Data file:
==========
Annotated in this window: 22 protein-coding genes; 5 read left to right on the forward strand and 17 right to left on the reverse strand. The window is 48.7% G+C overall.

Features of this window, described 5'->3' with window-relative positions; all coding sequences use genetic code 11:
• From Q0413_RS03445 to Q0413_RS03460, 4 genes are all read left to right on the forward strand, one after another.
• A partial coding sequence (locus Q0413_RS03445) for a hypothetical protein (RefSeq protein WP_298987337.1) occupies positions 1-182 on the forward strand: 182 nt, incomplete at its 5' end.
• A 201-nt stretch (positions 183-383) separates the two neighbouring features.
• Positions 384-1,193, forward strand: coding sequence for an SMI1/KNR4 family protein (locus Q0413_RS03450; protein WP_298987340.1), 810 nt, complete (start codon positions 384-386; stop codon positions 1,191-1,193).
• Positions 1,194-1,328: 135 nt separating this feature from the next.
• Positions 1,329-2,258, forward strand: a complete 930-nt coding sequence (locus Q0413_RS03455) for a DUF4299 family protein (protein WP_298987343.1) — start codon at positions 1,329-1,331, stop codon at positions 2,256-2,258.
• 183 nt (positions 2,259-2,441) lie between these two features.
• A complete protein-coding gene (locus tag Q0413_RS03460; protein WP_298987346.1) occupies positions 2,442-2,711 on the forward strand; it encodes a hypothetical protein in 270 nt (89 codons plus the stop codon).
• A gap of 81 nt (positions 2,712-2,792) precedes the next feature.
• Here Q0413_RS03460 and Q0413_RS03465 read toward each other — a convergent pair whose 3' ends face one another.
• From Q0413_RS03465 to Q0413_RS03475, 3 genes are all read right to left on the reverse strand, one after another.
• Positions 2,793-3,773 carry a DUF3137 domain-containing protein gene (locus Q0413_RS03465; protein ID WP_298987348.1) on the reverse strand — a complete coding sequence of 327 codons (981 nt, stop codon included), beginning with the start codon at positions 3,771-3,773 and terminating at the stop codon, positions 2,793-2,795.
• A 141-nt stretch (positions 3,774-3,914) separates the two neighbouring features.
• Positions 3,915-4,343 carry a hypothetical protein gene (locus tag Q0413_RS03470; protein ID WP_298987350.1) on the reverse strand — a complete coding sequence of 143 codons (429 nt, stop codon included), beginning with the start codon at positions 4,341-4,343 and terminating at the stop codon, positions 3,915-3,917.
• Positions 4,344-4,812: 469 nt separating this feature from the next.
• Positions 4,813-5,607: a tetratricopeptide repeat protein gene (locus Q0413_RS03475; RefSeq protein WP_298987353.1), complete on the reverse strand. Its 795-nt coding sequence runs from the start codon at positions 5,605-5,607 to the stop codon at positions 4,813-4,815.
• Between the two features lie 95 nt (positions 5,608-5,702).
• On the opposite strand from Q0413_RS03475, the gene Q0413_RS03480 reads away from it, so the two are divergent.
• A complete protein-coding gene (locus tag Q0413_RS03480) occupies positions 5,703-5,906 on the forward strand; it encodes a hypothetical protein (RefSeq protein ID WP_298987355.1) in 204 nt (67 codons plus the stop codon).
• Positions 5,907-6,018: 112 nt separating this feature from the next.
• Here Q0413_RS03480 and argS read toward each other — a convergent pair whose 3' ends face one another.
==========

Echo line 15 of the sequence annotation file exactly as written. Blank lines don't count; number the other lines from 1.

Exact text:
• A 141-nt stretch (positions 3,774-3,914) separates the two neighbouring features.